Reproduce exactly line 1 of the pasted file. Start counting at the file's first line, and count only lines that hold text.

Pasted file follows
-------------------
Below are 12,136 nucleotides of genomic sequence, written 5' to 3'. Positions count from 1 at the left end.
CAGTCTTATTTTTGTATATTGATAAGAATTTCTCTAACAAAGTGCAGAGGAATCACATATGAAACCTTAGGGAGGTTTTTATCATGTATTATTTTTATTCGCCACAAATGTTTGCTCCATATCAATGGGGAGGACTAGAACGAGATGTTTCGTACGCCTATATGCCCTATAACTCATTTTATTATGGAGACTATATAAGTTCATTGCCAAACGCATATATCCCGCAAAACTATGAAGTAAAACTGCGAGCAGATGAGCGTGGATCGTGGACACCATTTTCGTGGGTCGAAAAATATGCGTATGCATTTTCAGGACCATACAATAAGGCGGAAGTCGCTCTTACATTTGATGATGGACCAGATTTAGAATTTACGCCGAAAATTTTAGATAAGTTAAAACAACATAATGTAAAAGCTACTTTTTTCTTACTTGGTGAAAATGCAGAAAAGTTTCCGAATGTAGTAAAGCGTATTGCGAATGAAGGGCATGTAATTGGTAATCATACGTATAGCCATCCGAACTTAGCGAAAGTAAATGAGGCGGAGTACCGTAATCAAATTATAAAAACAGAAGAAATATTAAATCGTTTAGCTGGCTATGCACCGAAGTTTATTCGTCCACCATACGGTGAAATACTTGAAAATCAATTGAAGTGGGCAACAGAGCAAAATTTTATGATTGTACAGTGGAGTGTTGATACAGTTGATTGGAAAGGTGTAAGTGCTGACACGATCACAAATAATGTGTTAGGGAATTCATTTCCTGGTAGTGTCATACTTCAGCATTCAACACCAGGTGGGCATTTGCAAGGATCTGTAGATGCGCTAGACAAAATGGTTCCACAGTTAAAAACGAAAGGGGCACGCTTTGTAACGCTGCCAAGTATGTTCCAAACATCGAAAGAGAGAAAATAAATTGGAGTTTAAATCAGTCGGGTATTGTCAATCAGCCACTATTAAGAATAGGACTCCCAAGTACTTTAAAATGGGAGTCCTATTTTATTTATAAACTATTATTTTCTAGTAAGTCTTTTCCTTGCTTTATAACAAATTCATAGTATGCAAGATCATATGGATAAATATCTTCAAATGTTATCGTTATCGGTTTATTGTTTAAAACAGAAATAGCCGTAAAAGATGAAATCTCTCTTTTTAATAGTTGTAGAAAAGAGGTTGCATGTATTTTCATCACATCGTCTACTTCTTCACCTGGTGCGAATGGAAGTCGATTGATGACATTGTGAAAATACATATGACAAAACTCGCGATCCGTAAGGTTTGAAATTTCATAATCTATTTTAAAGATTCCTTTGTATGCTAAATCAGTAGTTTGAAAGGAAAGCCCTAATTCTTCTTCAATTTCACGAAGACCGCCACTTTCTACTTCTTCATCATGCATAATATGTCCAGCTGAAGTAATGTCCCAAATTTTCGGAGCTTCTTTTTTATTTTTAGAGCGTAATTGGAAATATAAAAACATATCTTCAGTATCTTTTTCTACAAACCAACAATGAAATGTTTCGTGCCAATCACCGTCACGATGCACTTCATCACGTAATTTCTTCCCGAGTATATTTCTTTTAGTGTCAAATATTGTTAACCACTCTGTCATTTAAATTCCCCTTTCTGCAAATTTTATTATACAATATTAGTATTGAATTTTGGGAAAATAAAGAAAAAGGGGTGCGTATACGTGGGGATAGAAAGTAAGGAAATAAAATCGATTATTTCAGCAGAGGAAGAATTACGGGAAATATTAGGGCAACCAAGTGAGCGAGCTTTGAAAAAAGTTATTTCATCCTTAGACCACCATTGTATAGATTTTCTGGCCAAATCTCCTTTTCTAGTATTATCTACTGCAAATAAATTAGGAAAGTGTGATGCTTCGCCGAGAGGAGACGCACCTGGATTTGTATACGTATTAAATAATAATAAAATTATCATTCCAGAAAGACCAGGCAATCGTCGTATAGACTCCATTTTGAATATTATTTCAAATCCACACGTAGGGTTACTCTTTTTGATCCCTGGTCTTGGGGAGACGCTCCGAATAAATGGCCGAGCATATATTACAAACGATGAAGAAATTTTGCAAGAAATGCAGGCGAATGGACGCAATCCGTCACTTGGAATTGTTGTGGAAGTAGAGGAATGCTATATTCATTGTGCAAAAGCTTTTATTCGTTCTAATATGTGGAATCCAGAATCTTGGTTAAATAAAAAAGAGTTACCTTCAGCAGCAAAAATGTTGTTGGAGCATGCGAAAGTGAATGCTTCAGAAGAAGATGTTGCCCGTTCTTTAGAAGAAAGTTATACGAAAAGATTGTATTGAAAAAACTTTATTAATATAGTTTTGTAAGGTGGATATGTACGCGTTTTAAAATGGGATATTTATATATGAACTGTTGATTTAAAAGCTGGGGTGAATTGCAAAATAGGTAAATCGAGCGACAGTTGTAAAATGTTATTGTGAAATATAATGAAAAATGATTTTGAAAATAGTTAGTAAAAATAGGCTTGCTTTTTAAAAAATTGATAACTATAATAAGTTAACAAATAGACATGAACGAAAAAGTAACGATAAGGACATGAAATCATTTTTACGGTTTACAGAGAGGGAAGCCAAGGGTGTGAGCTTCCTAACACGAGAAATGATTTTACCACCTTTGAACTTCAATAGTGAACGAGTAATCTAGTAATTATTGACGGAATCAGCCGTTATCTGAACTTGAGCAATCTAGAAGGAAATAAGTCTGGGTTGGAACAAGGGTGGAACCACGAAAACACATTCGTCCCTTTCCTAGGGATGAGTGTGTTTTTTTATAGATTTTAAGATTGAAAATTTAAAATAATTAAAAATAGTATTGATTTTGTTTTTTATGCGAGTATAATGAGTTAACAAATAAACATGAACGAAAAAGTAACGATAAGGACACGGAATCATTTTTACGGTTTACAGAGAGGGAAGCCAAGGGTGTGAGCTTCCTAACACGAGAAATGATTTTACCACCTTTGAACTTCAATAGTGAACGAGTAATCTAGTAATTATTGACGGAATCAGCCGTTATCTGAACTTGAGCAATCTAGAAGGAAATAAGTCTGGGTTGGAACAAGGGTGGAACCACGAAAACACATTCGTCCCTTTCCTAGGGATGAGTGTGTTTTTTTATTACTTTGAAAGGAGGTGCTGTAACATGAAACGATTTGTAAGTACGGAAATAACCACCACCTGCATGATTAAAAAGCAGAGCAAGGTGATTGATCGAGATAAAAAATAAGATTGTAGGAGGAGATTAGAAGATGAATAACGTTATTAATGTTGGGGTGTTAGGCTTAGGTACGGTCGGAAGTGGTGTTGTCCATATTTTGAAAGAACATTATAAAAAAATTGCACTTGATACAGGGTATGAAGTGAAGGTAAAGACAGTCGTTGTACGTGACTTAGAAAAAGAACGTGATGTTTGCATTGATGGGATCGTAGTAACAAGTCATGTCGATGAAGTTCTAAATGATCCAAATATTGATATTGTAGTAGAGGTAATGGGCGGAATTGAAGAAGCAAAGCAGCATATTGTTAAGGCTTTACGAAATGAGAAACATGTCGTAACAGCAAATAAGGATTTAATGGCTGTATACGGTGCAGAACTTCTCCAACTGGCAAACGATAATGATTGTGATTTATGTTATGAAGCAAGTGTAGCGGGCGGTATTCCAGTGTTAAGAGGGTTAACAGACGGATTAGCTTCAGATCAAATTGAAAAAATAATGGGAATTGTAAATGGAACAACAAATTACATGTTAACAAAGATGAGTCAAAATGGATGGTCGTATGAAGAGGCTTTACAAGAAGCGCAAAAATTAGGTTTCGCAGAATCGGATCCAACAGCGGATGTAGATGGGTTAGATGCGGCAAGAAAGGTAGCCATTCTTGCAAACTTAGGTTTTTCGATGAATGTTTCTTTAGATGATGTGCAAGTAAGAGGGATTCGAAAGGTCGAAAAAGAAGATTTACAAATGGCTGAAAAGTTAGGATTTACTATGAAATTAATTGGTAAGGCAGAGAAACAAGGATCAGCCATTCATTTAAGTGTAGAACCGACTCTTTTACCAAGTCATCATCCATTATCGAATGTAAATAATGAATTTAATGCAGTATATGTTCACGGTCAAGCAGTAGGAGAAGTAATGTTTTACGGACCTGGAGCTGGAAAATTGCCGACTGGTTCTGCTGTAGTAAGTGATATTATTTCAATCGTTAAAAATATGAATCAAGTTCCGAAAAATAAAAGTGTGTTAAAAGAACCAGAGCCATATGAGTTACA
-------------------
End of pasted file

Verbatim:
Below are 12,136 nucleotides of genomic sequence, written 5' to 3'. Positions count from 1 at the left end.